An engrossing story about the world around us and the complexity of human nature. It was inspiring, enlightening and captivating to watch the tale unfold. Barbara Kingsolver’s writing draws you in and takes you for a great ride. Always leaves you looking at the dilemma from the other side.
This is the story of a magic telephone. What would you say if you could communicate with your past (young) self & warn him/her about the person you would become? This is also a story that all of us can relate to about how life gets away from us. How easy it is to get caught up in the drama & forget what’s really important.
By the New York Times bestseller author (Promise Not to Tell), this story starts in the past (1908) but is woven into the present time. Only thing Ruthie thinks about is leaving her small town but circumstances beyond her control, force her to take care of her little sister and find the reason for her mother’s disappearance. Shocking and surprising ending.
I enjoyed reading this book as I am and have been a coffee drinker since I was 16 years old. I love my daily cup of java and wanted to know more about what the author had researched on this subject, as I never thought of drinking coffee as an addiction. Murray Carpenter has definitely done his research on the "White powder" drug known as caffeine. He reveals the little known truth about this highly addictive drug found in numerous energy drinks, chocolate, sodas, and pain relievers. He discusses how caffeine is used by athletes to improve their performance and why the big brands in the soda industry have avoided regulatory efforts for years. The author takes us from a small town in Mexico to South America to China and Japan searching for the perfect Caffeine product.
This is a great chick book. Kate has survived cancer and the ensuing treatment. She is challenged by her friend Marion to celebrate her new lease on life by taking a river trip with her daughter. Kate is reticent but then Marion challenges all six of the friends to also do something that scares them. The reader follows each of the friends and their personal challenge.
In the near future we will be able to cryogenically freeze our head & brain to live again on a different donor body. We will be the same but different. We will have some physical skills that we might never have had in our first body. But, we will still love the same people. How do we adapt to these changes? And, how do the people we love adapt to the changes in us.
This is the final book in her trilogy that began with Discovery of Witches. Diana Bishop and her vampire scientist husband, Matthew Clairmont return to the present to find the missing pages in Ashmole 782 before it falls into the deadly hands of other creatures. Get ready for an adventure with these two characters who will use ancient knowledge and modern science and will travel from the University to Venice to learn what the witches knew long ago. The closure of the trilogy is a nice read for those who love the author's quirky and loving characters.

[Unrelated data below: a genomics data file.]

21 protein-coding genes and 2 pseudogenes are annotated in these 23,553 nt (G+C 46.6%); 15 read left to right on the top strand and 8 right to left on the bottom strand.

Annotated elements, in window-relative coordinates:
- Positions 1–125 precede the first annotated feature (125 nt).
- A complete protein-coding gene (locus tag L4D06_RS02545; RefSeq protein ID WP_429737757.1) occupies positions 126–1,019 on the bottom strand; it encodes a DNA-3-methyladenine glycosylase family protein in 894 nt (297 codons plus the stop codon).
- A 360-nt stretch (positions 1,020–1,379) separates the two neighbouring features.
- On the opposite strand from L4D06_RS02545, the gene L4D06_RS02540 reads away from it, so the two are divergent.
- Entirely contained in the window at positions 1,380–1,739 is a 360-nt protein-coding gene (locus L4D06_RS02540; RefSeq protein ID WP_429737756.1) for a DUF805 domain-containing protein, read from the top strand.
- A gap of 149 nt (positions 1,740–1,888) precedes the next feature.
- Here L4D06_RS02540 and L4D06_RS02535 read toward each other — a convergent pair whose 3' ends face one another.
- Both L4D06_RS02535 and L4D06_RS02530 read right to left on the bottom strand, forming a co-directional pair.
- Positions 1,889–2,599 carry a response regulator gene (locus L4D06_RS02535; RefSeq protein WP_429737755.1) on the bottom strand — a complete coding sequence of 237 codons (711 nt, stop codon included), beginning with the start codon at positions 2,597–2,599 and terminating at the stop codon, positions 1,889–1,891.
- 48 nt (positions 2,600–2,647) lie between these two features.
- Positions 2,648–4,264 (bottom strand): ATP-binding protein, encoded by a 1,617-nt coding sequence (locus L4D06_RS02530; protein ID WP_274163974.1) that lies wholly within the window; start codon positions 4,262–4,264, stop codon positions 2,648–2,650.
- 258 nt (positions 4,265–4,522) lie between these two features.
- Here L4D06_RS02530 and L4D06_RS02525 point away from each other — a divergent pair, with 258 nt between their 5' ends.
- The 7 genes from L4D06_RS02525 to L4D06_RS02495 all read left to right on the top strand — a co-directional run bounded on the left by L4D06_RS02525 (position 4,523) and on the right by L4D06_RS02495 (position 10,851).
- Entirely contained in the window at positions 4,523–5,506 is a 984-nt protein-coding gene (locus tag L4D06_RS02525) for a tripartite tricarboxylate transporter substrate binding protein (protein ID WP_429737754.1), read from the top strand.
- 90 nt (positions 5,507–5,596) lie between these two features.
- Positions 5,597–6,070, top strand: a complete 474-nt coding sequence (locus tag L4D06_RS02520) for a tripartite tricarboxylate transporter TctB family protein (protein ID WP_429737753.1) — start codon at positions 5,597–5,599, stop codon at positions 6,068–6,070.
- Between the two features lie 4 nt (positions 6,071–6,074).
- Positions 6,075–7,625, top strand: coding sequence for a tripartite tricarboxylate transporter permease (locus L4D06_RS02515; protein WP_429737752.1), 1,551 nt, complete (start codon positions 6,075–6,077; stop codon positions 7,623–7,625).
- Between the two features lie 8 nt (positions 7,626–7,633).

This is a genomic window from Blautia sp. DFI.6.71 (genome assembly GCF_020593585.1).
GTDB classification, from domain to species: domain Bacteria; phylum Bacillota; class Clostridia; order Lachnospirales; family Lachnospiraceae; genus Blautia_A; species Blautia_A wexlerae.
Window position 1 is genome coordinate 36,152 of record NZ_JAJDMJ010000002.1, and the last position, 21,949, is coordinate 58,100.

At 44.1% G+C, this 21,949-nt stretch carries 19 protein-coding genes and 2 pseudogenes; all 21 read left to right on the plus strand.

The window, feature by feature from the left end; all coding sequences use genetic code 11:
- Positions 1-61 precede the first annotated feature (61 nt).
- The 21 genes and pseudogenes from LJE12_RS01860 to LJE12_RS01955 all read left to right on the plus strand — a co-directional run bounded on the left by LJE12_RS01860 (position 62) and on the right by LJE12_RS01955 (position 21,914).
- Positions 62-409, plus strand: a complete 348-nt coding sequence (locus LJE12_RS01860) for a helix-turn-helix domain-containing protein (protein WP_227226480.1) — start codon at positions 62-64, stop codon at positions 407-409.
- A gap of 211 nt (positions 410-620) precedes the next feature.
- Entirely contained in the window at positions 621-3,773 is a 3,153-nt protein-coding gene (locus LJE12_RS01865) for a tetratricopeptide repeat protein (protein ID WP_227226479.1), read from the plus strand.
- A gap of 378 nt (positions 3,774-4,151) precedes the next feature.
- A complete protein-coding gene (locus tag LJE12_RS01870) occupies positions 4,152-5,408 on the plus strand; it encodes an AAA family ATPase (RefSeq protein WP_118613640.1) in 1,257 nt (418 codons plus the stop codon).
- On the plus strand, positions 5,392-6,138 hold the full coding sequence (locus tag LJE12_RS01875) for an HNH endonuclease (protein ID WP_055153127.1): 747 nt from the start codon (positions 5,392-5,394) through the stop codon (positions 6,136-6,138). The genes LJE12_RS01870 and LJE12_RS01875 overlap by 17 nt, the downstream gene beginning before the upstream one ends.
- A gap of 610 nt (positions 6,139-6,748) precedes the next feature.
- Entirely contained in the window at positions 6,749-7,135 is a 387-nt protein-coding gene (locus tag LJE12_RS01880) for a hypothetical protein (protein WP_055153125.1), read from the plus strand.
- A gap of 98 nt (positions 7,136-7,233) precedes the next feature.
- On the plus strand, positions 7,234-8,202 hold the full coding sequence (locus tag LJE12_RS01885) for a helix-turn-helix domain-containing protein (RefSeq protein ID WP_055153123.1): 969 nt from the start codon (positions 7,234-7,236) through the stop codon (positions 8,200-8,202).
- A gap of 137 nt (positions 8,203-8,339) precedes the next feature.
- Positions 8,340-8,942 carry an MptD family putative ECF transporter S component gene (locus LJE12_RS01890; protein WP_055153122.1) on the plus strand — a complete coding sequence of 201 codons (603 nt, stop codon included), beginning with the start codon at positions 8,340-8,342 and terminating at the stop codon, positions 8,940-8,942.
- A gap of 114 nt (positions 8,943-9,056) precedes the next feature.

This is a delightful story about a simpler time, a father’s love for his son and their adventures in a small northern Montana town. The father is a proprietor of a bar, aka, the local community watering hole. We follow Rusty and his best friend, Francie, through their childhood, their adventures and their coming of age. I did not want this to book to end.
In a possible future without technology on new land after the British/American Crossing we seem destined to repeat the past. The utopian socialism established by our founder William Tear has collapsed and we are living a feudalistic déjà vu brought on by old fashioned greed and corruption. Can the magic of compassion and integrity in a new queen inspire the masses and root out the evil of apathy? First of a trilogy!
Alice Hoffman’s The Museum of Extraordinary Things is the story of an electric and impassioned love between two young people in New York during the first decades of the twentieth century. Coralie Sardie is the daughter of the sinister impresario behind The Museum of Extraordinary Things, a Coney Island boardwalk freak show that thrills the masses. Coralie appears as the Mermaid in her father’s “museum,” spending her days in a fish tank. One night Coralie stumbles upon a young man taking pictures of moonlit trees in the woods. Eddie Cohen is the son of a Russian immigrant who has run away from his father's Orthodox community and lives on his own. Coralie is smitten and Eddie ultimately saves her from her strange life. Hoffman has created a novel rich in history and filled with fascinating characters. The added sense of danger and mystery will keep you reading into the night.